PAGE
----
Chronic Cryptic Tonsillitis – How To Cure It?
There are about as many causes for cryptic tonsils as there are cures. Only three proven medical procedures will cure this disorder, but the good news is that chronic cryptic tonsillitis is neither contagious nor particularly dangerous to your health. Other that slight discomfort and bad breath, there are no other side effects of pitted tonsils.
Typically, antibiotics for strep throat are also effective on various disorders of the mouth and throat, but cryptic tonsillitis is different. There is no viral infection present, but other strep throat symptoms like tonsils speckled with white dots can be alarming to those experiencing sore throat and pain. One temporary solution is to use a wet Q-tip or what is known as a water pick to remove all of the old food and particles from your tonsils. You may need to make multiple attempts in order to completely remove all of the foreign materials from your tonsils, and you might also feel sore and uncomfortable during the procedure.
This treatment may not be as effective for chronic cryptic tonsillitis, but it can help to cure more mild cases. Using a saltwater rinse directly after every meal will keep your tonsils in pristine condition. This cryptic tonsils treatment can be effective as a preventative measure as well as a cure. High tech lasers have also been used by medical professionals for the treatment of chronic cryptic tonsillitis, but this expensive procedure is not 100% guaranteed to cure it for good.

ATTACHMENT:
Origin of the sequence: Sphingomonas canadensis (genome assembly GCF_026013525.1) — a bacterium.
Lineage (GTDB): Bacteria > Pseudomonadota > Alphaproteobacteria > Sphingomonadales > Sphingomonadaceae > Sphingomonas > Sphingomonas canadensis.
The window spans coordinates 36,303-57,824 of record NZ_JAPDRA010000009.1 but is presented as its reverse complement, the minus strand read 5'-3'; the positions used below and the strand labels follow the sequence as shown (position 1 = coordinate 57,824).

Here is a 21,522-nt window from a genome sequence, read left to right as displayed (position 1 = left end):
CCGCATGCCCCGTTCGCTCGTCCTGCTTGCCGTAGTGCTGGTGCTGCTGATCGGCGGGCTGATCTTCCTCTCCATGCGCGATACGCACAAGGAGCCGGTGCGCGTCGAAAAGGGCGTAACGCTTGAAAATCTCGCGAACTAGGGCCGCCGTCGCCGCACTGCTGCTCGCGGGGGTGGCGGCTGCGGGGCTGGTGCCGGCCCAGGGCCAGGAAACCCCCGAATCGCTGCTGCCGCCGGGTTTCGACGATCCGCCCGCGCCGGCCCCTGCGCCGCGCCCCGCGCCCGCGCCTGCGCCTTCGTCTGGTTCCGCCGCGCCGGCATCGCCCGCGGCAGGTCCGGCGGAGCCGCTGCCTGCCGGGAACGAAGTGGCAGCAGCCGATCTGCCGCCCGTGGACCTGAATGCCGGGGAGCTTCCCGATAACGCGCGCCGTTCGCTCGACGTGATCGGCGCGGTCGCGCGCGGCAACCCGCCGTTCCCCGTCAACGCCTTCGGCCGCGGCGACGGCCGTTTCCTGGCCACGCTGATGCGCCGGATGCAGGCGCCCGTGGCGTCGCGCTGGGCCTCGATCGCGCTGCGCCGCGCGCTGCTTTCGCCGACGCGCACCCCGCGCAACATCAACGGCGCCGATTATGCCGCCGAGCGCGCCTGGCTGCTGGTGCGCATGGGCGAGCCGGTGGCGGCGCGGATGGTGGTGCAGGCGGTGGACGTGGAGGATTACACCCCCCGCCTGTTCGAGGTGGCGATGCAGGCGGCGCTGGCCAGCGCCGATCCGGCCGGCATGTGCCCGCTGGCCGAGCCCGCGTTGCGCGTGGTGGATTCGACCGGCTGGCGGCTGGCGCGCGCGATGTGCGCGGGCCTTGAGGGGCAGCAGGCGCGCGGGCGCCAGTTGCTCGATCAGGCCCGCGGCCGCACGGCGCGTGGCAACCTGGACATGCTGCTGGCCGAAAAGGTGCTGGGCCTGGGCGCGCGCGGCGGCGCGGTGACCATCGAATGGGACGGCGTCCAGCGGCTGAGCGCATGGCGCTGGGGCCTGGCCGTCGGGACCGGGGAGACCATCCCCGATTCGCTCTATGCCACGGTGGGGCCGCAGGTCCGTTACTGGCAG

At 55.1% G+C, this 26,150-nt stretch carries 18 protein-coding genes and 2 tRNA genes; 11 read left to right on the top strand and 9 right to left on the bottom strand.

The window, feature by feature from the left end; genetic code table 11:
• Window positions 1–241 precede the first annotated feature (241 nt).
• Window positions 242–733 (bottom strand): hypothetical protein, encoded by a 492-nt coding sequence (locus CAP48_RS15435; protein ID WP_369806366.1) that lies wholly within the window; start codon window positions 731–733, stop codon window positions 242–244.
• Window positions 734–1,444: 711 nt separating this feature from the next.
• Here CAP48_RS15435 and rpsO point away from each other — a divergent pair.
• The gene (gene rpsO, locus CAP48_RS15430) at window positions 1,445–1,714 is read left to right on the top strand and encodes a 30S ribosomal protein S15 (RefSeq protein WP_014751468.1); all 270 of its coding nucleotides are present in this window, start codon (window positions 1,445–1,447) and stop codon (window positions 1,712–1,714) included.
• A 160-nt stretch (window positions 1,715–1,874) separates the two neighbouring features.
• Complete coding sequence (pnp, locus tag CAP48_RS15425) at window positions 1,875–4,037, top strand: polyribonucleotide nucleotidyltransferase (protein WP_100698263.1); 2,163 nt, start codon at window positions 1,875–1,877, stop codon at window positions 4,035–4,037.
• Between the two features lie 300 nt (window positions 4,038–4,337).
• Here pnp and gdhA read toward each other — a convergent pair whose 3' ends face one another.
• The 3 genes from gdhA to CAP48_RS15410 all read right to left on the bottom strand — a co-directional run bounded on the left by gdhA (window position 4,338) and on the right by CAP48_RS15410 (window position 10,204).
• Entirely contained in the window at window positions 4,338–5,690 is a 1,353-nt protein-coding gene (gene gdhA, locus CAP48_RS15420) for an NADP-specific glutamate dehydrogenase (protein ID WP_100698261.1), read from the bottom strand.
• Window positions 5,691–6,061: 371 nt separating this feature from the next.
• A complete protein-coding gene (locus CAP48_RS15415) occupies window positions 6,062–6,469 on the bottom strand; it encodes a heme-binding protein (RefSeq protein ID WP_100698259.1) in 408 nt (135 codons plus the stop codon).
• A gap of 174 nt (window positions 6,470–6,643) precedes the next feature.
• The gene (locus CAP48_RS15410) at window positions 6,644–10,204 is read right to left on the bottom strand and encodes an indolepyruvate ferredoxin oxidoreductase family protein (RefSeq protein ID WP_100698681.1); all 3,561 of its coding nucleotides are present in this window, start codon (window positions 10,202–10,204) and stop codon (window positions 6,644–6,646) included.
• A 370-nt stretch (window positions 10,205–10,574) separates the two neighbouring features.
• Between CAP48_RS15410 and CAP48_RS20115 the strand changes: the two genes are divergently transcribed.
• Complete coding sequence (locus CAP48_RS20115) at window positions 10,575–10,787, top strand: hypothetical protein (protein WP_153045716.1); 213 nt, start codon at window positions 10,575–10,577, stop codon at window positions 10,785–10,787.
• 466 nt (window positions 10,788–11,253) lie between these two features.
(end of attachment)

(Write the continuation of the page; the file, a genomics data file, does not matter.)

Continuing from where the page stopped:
The most extreme but medically proven chronic cryptic tonsillitis treatment is complete tonsillectomy. The removal of the tonsils is only reserved for the most painful, problematic and otherwise incurable tonsil disorders, so your doctor will likely wait some time and try out other procedures before tonsillectomy is ordered. Recovery times from this minor surgery are quick, but complications are possible.
Having pitted tonsils can be a major inconvenience, but you will still be able to lead a full and healthy life if you opt against surgery. Other things that you can do to lessen the symptoms, but ultimately, it may be best for you to plan to go under the knife.